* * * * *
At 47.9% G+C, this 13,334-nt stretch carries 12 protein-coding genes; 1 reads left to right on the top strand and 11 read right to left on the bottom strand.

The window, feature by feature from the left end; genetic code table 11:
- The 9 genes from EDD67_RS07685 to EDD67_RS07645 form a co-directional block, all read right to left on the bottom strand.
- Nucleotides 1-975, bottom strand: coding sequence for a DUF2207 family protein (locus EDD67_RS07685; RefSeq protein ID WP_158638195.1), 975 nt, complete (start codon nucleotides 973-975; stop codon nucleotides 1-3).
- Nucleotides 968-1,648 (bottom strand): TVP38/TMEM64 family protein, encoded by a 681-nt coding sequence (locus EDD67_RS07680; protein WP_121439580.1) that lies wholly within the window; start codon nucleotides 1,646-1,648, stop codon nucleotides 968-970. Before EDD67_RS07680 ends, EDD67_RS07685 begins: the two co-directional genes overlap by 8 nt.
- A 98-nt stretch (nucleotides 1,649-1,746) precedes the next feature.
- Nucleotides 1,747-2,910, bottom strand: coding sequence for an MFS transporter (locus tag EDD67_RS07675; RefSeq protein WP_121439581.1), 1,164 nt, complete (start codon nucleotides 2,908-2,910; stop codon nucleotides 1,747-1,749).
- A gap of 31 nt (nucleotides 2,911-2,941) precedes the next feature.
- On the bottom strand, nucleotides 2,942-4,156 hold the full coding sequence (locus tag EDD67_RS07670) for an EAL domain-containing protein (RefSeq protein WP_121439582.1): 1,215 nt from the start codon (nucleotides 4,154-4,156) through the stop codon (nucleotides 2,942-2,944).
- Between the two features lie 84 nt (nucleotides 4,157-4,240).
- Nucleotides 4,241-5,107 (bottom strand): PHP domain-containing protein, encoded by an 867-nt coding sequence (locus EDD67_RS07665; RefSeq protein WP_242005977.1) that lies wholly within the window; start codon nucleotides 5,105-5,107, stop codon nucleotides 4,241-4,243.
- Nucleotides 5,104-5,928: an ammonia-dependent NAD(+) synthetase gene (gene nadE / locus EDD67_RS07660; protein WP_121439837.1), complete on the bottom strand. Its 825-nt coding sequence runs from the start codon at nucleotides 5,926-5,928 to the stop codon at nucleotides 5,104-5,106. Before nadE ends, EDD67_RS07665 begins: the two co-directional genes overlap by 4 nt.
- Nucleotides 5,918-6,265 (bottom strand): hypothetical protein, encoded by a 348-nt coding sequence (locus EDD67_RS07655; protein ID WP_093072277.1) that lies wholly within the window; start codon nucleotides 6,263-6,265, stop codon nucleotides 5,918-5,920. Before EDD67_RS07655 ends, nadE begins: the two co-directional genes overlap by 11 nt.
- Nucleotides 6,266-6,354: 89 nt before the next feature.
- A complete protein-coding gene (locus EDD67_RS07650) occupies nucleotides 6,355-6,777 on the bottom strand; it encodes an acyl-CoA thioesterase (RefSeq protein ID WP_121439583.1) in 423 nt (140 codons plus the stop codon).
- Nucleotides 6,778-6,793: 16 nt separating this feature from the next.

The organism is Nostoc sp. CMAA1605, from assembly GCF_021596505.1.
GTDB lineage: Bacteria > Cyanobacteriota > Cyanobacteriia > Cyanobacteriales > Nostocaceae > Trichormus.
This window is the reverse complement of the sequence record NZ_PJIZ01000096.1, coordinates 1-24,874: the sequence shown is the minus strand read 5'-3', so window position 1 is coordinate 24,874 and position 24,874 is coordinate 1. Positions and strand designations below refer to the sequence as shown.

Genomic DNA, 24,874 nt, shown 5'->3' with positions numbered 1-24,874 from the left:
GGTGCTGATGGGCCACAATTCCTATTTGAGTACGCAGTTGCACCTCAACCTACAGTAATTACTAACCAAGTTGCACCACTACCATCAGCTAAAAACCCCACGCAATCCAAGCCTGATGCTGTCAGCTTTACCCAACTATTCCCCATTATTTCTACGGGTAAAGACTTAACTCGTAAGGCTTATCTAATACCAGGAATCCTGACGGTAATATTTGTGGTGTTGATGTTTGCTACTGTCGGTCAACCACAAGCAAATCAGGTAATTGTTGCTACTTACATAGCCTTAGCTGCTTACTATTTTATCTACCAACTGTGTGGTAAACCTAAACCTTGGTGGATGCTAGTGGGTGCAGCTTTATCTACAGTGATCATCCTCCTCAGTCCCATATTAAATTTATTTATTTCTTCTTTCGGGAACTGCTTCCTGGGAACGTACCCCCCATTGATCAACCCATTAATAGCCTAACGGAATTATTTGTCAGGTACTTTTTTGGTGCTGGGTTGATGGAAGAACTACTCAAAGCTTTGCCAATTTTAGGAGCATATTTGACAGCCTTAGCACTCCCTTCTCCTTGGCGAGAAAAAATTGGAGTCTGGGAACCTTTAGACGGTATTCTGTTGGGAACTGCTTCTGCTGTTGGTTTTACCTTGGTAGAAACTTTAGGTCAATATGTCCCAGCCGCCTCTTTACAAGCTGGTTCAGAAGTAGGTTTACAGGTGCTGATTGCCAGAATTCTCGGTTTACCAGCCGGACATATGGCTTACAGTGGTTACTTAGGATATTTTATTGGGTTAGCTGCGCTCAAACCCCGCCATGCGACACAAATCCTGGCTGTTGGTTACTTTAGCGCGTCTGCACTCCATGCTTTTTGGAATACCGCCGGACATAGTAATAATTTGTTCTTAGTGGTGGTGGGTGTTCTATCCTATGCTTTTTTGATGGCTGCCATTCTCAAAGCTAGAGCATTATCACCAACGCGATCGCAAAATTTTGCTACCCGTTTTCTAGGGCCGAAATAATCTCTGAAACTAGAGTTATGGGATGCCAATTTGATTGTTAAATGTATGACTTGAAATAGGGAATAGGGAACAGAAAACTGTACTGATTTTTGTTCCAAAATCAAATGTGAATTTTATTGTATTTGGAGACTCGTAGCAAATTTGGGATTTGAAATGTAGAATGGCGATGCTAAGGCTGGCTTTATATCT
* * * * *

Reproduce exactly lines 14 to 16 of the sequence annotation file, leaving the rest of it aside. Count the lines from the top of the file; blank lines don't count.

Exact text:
- Nucleotides 6,266-6,354: 89 nt before the next feature.
- A complete protein-coding gene (locus EDD67_RS07650) occupies nucleotides 6,355-6,777 on the bottom strand; it encodes an acyl-CoA thioesterase (RefSeq protein ID WP_121439583.1) in 423 nt (140 codons plus the stop codon).
- Nucleotides 6,778-6,793: 16 nt separating this feature from the next.